“Salvation handles the world sales and they have made a few sales already; major territories are under negotiations. I have contacts with German independent cinemas and so the film was released in Hamburg, Berlin and Munich theatrically. Most of the screenings were sold out and the response was more than positive. Penetration Angst has been invited to the Valencia Film Festival in October for competition, other festivals will follow.”

In your opinion, what is inside Helen’s vagina that is doing this killing, or is it all in her mind?
“The idea in general is about a vagina that works the wrong way: instead of giving life, it absorbs life. I leave the interpretation - if it kills for real or only in Helen’s mind - to the audience.”

This is a quite extreme film in many ways. Was there anything that you wanted to include but couldn’t? Or did anything have to be cut to get the film past the BBFC?
“In my mind the film was originally more visually graphic (the vagina vomiting a sausage after consummation, for example) but I decided to handle this controversial subject in a more subtle way. I am now glad about this decision. The BBFC didn’t ask for cuts.”

Why did you choose to shoot on the Isle of Wight?
“In the ’80s I spent a short holiday on the IOW (the first and last of my life). Nick knows the island quite well because he studied in Portsmouth. I first intended to shoot only the end of the film on the IOW, but found out it would be cheaper and easier to film everything there except the scenes that had to be London.”

Unfortunately a fault with my disc means that I cannot access the documentary, but a friend tells me that BBC motoring correspondent Jeremy Clarkson and former Grand Prix World Champion Damon Hill appeared while you were shooting. What happened there?
“Jeremy Clarkson and Damon Hill were filming a motor test with an Aston Martin and a Ferrari for Top Gear at the same coastal road we were filming. They stopped at the car park where we were working and signed autographs for the police who were helping us.”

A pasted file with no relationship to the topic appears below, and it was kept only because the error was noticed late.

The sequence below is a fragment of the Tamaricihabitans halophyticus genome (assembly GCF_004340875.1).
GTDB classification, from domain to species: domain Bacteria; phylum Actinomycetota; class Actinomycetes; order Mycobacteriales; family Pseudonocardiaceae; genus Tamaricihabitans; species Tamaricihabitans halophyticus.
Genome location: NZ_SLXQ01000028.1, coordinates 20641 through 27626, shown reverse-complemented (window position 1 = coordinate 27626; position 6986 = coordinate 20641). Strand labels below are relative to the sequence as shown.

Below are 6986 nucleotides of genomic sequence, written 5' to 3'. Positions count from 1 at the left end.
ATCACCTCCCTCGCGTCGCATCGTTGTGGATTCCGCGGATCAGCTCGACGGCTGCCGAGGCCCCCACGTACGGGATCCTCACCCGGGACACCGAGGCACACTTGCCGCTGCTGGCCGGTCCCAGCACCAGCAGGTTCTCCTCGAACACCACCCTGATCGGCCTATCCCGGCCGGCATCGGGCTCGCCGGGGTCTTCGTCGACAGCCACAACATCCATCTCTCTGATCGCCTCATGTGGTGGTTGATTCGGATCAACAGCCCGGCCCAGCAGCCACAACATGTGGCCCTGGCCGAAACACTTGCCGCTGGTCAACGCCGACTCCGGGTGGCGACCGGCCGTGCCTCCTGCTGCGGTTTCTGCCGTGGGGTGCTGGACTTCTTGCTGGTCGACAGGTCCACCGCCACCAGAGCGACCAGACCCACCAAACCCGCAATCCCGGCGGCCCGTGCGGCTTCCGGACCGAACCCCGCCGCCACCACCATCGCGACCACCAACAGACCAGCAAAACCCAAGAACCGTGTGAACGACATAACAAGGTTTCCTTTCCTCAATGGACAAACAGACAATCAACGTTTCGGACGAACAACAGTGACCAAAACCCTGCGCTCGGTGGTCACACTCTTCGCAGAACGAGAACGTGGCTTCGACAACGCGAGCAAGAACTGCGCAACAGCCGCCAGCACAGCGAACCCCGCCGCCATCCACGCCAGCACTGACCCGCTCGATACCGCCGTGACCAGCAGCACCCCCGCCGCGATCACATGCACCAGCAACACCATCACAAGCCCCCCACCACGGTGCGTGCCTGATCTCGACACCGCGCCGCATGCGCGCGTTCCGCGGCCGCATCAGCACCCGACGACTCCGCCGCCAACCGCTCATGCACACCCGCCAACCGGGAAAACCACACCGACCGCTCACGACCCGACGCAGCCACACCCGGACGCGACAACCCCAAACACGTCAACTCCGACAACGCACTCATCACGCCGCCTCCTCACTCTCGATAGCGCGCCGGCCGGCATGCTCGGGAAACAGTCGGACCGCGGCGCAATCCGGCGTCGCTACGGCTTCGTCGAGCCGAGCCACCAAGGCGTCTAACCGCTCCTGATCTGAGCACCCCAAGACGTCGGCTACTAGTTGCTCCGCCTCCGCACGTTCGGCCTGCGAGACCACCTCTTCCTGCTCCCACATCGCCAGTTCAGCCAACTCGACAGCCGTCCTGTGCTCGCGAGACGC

I understand that you have been making films since the 1970s and that Hamburg has honoured you with a retrospective. How does Penetration Angst fit into your overall body of work?
“I studied at the Munich film school in the ’70s. Other students went to the Munich NFT to watch films of Bergman and Fassbinder. I went to the sleazy cinemas around the central station and loved sexploitation – having been pissed off by the cruel dictatorship of the so-called ‘Neuer Deutsche Film’ (arty-farty, boring crap, financed by the government and TV - I hated it and still do!).

“I moved to London in 1977 to make documentaries about punk rock. But it was not possible to raise money for the feature films I had in mind. In the ’80s I returned to Germany and made mainstream comedies to gain a reputation as a money making director. I was commercially very successful but failed to persuade the producers to invest money in anything else apart from the comedies they expected from me.

“My work can be divided into: well respected documentaries; domestic silly blockbusters in Germany; and now Penetration Angst and the films that will follow. Penetration Angst is the film I always wanted to make - it took me 25 years and a lot of crap films and TV to get there!”

What can you tell me about your next film Lovesick: Sick Love? Will it appeal to the same people who enjoyed Penetration Angst?
Lovesick again deals with sexual fears, but now in a more realistic way. It is another romantic comedy of the sick kind. I am working again with Fiona Horsey (Julia) and Paul Conway (O’Ryan) and a lot of the same crew.

“O’Ryan is the manager of a hotel in Kent, his life is dominated by his mother. Julia works there as a chambermaid, trying to make ends meet while paying for her boyfriend’s (Istvan) nasty coke habit. Istvan is a Slavic Metal musician/waster, happily attaching himself to Julia.

“O’Ryan falls in love with Julia. Julia loves Istvan. Julia starts to like O’Ryan. O’Ryan sedates and rapes Julia. Julia gets to know this. Julia and Istvan intend to destroy O’Ryan’s life. O’Ryan hates Istvan. Istvan hates O’Ryan. O’Ryan hates his mother. His mother hates everyone. Only one person survives.”

interview originally posted 15th April 2006